Colorado’s Revenue Base

A revenue base is the money available for taxation that can be used for funding public priorities. As state lawmakers convene throughout the 2022 legislative session and we start to see the 2022 ballot take shape, it is crucial to examine the past and future statewide revenue base to bring a brighter focus on the fiscal picture in Colorado. To do this, the Bell Policy Center has produced a research series culminating in part three (above) which utilizes findings from parts one and two while examining the role across-the-board tax cuts and TABOR restrictions have had on Colorado’s available funding. An influx of one-time federal funding and soaring growth for Colorado’s highest income earners obscures the fact that public investment in Colorado’s communities has remained stagnant.

As our state ponders our fiscal future at the ballot and during legislative sessions, it is vital to be armed with proper data and information. Colorado has to think long-term and not be distracted by short-term highs. Permanent changes can lead to real negative consequences when the current economic conditions change.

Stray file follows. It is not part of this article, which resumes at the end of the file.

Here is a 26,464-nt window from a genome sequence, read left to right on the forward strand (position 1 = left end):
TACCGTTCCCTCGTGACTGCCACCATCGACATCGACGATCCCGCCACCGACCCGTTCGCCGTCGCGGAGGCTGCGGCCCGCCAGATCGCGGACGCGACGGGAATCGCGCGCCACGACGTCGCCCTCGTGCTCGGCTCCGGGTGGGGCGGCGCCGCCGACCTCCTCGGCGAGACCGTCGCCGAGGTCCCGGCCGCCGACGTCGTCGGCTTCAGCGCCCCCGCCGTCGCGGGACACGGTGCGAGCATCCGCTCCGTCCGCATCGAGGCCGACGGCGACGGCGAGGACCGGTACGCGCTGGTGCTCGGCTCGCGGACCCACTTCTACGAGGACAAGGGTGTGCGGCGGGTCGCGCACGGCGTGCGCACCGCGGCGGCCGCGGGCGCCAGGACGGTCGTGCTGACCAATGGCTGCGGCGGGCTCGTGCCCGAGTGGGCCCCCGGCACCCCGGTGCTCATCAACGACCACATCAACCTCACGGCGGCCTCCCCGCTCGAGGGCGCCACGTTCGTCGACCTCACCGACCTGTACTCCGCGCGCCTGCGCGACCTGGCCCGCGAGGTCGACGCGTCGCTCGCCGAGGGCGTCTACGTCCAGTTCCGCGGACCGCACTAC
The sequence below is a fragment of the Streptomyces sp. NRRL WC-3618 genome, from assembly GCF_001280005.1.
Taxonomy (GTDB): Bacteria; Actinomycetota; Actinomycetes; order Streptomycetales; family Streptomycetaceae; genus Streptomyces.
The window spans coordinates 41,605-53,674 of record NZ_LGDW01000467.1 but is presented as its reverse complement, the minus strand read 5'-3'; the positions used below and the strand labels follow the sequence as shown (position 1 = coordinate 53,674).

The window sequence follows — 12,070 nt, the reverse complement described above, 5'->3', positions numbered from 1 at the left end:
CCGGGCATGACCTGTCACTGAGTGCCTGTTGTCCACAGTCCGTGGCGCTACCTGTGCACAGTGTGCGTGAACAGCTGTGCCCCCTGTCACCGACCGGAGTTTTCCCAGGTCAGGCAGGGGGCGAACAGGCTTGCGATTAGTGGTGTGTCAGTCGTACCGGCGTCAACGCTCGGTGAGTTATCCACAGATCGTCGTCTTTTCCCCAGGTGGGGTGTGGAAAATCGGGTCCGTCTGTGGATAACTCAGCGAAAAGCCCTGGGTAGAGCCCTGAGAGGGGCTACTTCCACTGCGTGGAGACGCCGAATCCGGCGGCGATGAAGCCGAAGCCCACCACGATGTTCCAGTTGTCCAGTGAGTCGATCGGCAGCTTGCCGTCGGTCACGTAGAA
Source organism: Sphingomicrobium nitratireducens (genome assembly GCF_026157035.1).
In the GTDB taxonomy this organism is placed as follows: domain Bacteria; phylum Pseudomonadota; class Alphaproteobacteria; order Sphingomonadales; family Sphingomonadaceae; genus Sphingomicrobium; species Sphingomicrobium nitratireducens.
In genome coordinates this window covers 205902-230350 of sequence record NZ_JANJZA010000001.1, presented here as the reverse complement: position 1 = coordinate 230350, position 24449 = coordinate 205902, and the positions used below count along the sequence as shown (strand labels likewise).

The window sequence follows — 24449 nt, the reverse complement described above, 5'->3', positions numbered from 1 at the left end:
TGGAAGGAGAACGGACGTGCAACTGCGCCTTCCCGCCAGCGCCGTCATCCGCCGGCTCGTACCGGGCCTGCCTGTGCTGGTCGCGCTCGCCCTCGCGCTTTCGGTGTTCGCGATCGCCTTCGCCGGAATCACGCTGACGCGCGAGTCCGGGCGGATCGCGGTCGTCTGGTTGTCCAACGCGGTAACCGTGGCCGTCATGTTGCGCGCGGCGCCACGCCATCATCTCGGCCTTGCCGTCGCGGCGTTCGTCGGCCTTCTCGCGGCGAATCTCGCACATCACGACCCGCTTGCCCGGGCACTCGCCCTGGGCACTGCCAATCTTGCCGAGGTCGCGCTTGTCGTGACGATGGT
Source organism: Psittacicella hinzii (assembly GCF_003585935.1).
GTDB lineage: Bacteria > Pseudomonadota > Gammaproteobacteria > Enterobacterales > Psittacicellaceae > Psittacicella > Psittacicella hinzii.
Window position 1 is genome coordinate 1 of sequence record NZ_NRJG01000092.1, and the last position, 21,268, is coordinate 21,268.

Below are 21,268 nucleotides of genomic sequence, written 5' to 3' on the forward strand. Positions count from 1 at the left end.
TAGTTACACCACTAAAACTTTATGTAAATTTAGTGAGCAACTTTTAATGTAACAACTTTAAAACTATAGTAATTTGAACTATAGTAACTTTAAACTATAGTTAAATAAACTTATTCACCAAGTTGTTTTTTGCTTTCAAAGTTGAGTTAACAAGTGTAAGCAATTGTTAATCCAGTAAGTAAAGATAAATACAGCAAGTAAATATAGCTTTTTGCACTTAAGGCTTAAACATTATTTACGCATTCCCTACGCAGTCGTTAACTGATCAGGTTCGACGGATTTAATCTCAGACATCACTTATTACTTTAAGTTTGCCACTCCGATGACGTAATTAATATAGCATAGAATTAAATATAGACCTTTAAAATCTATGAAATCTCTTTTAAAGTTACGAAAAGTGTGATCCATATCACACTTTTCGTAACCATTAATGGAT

Part 1 of this series looks at the past, and how, since 1992, our General Fund has shifted alongside permanent changes to our revenue base. It will also look at how our legislature and voters have added growing commitments to our budget without necessarily understanding how the long-term revenue base will be affected. These will be shown through inflation and population-adjusted numbers to be able to compare the past and present, and how even as our state has grown and increased in personal income, our revenue base has not kept up with that progression.

Part 2 of this report looks at the current trends and future projections around three essential and mandated programs: K-12 education, state share of Medicaid spending, and Department of Corrections. The General Fund spending from these programs will make up more than 50% of total General Fund spending into the future. These projections, along with other rising costs associated with a growing and aging population, will make crafting a budget in Colorado very difficult and result in many programs fighting over a smaller and smaller piece of the budget.

Charts & Graphics